Nanncy Adagala-Ombuya


Recent years have witnessed the youth immerse themselves in the consumption of media for various uses and gratifications. Icons (celebrities) have continued to dominate the pages of magazines and newspapers. This study introduces print media consumption amongst the youth as a predictor of celebrity content in their consumer activities. The youth have unwittingly accommodated and imitated these icons. Considering the growing interest of youth in the magazines and newspaper features, it becomes necessary to examine how these celebrities influence the choices the youth make. The principle questions this article addresses is whether icons’ presence in the media fosters a new dependency, in other words diversifies dependency among the youth. This article is premised on the uses and gratifications theory, the use of dependency and reception theories in understanding the youth’s choices. The article is organized as follows; - firstly, I focus on the uses and gratifications and the dependency theory, which postulates dependency relations between individuals and media based consumerism. Secondly, I explore related literature on iconography. Succeeding sections of the article develop the research method, present the findings and discussion, the conclusion and, lastly, the recommendations. The results show the existence of Eurocentric implications and a negation of Afrocentrism. The study employed a desktop systematic paper review method.


Article visualizations:

Hit counter



Eurocentrism, Afrocentrism, iconography, celebrities/icons, culture historical

Full Text:



Alperstein, N. M. (2007). Imaginary social relationships with celebrities appearing in television commercials. Journal of Broadcasting and Electronic Media, 35(1), 43-58.

Anderson, S. A., and Sabatelli, R. M. (2007). Family interaction: a multigenerational developmental perspective. Boston: Pearson/Allyn & Bacon.

Bandura, A. (2010). Social Learning Theory. Morristown, NJ: General Learning Press.

Beck, U. (2009). Risk society: Towards a new modernity. London: Sage.

Campbell, R. (2008). Media and Culture: An Introduction to Mass Communication. St. Martin’s Press, Inc.: New York.

Chan, K. (2015). Store visits and information sources among urban Chinese children, Journal of Consumer Marketing, 22(4), 178-188.

Chan, K., and McNeal, J. (2008). Parent-child communications about consumption and advertising in China. Journal of Consumer Marketing, 20(4), 317-332.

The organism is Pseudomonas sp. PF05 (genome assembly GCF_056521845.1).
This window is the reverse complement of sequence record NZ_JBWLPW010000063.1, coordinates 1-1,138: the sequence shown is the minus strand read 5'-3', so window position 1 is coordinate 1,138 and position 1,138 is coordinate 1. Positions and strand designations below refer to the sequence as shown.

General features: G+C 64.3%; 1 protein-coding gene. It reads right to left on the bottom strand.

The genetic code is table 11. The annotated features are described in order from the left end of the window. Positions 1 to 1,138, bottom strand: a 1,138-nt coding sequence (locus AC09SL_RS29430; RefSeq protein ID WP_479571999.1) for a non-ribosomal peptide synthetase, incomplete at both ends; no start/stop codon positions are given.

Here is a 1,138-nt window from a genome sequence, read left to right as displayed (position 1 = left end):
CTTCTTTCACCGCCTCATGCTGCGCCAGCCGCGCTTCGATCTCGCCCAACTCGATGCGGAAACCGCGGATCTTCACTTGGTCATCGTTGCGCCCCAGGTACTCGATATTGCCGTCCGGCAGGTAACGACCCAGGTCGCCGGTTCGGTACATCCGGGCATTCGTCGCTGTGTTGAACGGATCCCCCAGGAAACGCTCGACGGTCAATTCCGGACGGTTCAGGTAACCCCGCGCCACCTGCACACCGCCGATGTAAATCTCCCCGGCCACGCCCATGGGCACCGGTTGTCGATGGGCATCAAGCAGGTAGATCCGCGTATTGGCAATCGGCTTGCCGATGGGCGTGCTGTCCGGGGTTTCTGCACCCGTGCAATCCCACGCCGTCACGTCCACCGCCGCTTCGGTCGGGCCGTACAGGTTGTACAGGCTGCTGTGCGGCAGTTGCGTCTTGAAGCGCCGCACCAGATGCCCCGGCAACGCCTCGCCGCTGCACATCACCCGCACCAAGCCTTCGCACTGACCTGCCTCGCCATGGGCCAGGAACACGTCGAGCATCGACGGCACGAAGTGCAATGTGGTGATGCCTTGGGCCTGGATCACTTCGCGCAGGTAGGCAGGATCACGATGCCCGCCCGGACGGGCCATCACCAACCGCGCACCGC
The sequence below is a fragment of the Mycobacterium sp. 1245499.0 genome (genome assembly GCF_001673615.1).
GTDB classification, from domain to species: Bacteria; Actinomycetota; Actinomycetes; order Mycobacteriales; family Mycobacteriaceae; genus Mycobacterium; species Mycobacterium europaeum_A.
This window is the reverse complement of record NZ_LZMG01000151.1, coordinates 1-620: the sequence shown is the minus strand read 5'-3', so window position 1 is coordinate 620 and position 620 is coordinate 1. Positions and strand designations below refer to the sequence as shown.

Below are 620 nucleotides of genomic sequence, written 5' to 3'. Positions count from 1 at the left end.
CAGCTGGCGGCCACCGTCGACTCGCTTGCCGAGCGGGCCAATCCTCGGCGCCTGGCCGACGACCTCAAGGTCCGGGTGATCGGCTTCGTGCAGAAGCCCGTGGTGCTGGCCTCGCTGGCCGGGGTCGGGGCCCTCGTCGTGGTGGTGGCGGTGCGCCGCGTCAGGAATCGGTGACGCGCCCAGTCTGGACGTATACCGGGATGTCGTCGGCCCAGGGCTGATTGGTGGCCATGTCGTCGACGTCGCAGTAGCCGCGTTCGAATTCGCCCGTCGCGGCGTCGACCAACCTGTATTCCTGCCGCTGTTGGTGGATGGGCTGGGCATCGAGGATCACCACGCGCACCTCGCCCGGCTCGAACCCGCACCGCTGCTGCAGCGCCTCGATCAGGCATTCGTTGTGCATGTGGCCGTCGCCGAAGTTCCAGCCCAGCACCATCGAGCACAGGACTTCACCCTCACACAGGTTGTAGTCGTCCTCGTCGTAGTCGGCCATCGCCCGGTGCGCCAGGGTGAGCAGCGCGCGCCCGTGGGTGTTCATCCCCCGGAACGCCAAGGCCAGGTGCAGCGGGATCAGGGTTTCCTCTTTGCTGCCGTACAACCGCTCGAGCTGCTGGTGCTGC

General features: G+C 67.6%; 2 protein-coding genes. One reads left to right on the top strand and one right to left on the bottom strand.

Clark, C., Osborne, S. and Dugdale, G. (2009). Reaching out with Role Models: Role Models and Young Peoples Reading. National Literacy Trust. London, UK.

Cyril de Run, E., Butt, M., and Yen Nee, C., (2010).” The influence of role models on Young Adults purchase”. Jurnal Kemanusiaan bil.15 Jun 2010.

Eighmey, J. and McCord, L. (2008). ‘Adding value in the information age: uses and gratifications of sites on the World Wide Web’, Journal of Business Research, 41(3): 187–194.

Ettinger, R.H., and Stefan H., G. (2007). Understanding psychology. California: Horizon Textbook Publishing.

Fay, J., and Yanoff, J. M. (2011). What are teens telling us about sexual health? Results of the Second Annual Youth Conference of the Pennsylvania Coalition to Prevent Teen Pregnancy. Journal of Sex Education and Therapy, 25(2/3), 169-177.

Giddens, A. (2010). Modernity and self-identity, self and society in the late modern age. Cambridge: Polity.

Greene, A. L., and Adams-Price, C. (2009). Adolescents’ secondary attachments to celebrity figures. Sex Roles, 23, 335-347.

Hood, T.(n.d.). ‘Teen Icons: Cultural Images and Adolescent Behavior’. http://smu.edu/ecenter/discourse (Accessed October 22, 2010).

Huntemann, Nina, and Morgan, Michael (2011) (n.d.). Mass media and identity development. In Singer, D. G., & Singer, J. L. (Eds.), Handbook of children and the media (pp. 309 – 322). Thousand Oaks, California: Sage Publications.

Huston, Aletha C., and Wright, John C. (2009) (n.d.). Television and socialization of young children. In Macbeth, Tannis M. (Ed.). Tuning into young viewers: Social science perspectives on television (pp. 37 – 60). Thousand Oaks, California: Sage Publications.

Joseph D. Straubhaar J. D., LaRose,R. and Davenport, L. (2007).Media Now: Understanding Media: Understanding Media, Culture and Technology, (7Thed.) Wadsworth, Cengage Learning

Kasser, T., Ryan, R. M., Couchman, C. E., and Sheldon, K. M. (2014). Materialistic values: Their causes and consequences. In T. Kasser & A. D. Kanner (Eds.), Psychology and Consumer Culture. Washington, D.C.: American Psychology Association.

Katz, E. and Blumler, J.A. (2013). ‘Uses and gratification research’, Public Opinion Quarterly, 37(4): 509–523.

Lash, S., and Urry, J. (2009). Economies of signs and space (2nd ed.). London: Sage.

Malkin, A. R., Wornian, K., and Chrisler, J. C. (2009). Women and weight: Gendered messages on magazine covers [Electronic version]. Sex Roles, 40(718), 647-655.

Martin, A J (2015), “Trends in Youth Culture: Reply to the Discussion,” Marxism Today, April, 1975, p. 114.

McCabe, M. P., and Ricciardelli, L. A. (2001). Parent, peer and media influences on body image and strategies to both increase and decrease body size among adolescent boys and girls [Electronic version]. Adolescence, 36(142), 225-240.

Mckee, B. (2009). Negative influences of media on the society. Retrieved June 5, 2010,

McQuail, D. (2015). Mass communication theory: An introduction. Sage Publication Limited: London, Thousand Oaks, New Dehli.

McRobbie, A. (2007). Top girls: Young women and the post-feminist social contract. Paper presented at ESRC Identities and Social Action public lecture, Milton Keynes, UK.